This is a small diversion from the chronology of  previous 'How Not To' posts.  Whenever writers get together, we don't talk about what we're writing. We moan about money. 

It's worth pointing out yet again that, with a few starry exceptions, writers are at the bottom of the heap as far as payment goes. Full time professional writers earn, on average, £7000 a year. That means that vast numbers earn considerably less and payments are falling all the time. I wrote my last big project on a £500 advance. It took 2 years to research and write. 

If you look this up on Google, you'll be presented with wholly unrealistic salaries in the £35,000 plus range. Some deluded websites claim a staggering £45 - £55000. I don't know anyone who earns anything approaching this from their writing, even those you would think of as successful. Those who do, earn it from writing related work, such as teaching creative writing in universities, so that they can encourage more people to be poor. Or writing for television. (Lucrative, but also hard to get into.) Or specialised writing, such as technical writing, for large companies. Those who write for children can earn a living of sorts by doing schools visits and talks, but again, these are a diminishing resource. And as another writer friend pointed out recently, these are payments for actual work undertaken in the school or college, not for the books themselves.

As far as large publishing companies are concerned, creative writing and publishing is a massive pyramid scheme, with the writers beavering away for peanuts at the bottom, and literally everyone else being paid more than the people without whom there would be nothing to publish or produce. 

There is no real solution to this. The big corporations will always pay their top executives handsomely and the astronomical advances will always go to celebrities, who probably haven't even written the damn books themselves.  Those organisations that are supposed to represent writers can do little about the imbalance. Small or medium sized publishers struggle constantly with rising prices of resources like paper, which means rising prices of books, and a corresponding fall in quality of the end product.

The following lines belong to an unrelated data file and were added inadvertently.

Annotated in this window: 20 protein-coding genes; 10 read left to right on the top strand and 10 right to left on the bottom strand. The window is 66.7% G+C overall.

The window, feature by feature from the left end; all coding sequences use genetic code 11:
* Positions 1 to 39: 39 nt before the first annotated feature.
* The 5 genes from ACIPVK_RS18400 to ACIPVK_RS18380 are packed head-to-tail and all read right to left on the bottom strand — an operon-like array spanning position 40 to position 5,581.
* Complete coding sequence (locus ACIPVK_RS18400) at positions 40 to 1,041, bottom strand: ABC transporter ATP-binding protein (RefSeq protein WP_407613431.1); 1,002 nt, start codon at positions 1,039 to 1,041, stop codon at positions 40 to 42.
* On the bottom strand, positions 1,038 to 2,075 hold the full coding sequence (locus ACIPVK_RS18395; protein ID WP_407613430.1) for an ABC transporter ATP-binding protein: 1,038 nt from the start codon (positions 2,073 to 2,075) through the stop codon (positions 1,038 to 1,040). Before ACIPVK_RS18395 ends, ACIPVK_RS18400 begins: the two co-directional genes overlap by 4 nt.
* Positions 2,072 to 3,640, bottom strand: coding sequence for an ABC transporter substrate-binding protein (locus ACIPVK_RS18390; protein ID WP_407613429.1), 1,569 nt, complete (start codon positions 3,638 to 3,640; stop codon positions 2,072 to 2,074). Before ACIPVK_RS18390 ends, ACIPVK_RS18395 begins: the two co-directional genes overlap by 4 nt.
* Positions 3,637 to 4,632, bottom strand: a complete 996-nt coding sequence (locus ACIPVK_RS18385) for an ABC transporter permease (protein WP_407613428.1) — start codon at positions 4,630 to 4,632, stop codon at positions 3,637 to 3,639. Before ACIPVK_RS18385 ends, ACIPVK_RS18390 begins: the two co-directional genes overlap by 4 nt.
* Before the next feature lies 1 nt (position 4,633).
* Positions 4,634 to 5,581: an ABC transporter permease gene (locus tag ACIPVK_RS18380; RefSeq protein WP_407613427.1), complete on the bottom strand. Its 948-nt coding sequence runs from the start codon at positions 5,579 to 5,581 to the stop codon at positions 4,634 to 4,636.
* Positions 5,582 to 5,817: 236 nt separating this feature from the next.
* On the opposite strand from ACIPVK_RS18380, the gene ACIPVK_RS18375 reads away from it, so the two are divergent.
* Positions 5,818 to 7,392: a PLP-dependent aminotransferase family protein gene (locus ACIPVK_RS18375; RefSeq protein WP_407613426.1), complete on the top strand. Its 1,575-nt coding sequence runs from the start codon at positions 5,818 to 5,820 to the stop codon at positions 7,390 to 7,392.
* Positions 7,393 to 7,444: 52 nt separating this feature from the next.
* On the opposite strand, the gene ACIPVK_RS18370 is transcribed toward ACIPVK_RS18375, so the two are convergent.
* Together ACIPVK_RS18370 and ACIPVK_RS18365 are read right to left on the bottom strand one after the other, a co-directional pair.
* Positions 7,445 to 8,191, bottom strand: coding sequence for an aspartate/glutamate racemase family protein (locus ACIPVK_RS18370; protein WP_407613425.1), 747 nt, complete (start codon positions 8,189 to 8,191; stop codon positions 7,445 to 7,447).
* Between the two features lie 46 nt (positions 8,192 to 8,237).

Almost everyone who writes, and most of those running small publishing companies, have to find other means of earning a living. I have colleagues who lecture, who teach in schools, who are alternative therapy practitioners, who follow quite different full time careers and write on the side. Creativity will find a way. I deal in antique textiles and toys from an Etsy store called the 200 Year Old House. 

And now, I self publish on Amazon under my own Dyrock Publishing imprint, eBooks and paperbacks, with some excellent professional design and formatting help from a company called Lumphanan Press. I make no fortunes, but there's always the faint possibility that something will take off and bring in some real income.

I'll leave you with three things to think about. 

Getting an agent doesn't automatically mean that you will get a publishing deal these days. Don't waste years of good writing time submitting endless query letters to agencies and waiting for them to respond.
Most books don't earn out their advances. The system is designed that way. It's perfectly possible for a publisher to profit from a book while the author, even from a mass market success, is paid sixpence a copy, as part of the deal. It's going to take a long long time to earn out even a modest advance at those rates. 
When people tell you that there is 'no money in the budget' to pay the creatives, what they mean is that there is, in fact, a budget. They just expect that you'll work for nothing. I still do sometimes work for nothing, but these days it's only for local organisations, small charities, good causes. Places where I can sell my own books. And seldom in winter, when I hibernate. But for big media corporations? Book chains owned by US Hedge Companies? I don't think so. Not any more.




How Not To Be A Writer - Part Three: University

 


When I was seventeen, I headed off to Edinburgh University to study English Language and Literature, one of only two people from my school to go there, as far as I remember - and given that the other girl was on a completely different course, we never saw each other. 

I loved the university and the city, made some lifelong friends, and started to take my writing a lot more seriously. I was mostly focused on poetry back then, something I had written on and off since my early teens. This was when I began to submit to various magazines, take part in public readings and generally mix with other young poets who were just starting out on the long long road to penury. That's me in the picture, long hair, long skirts and - although you can't see it - a bell around my neck.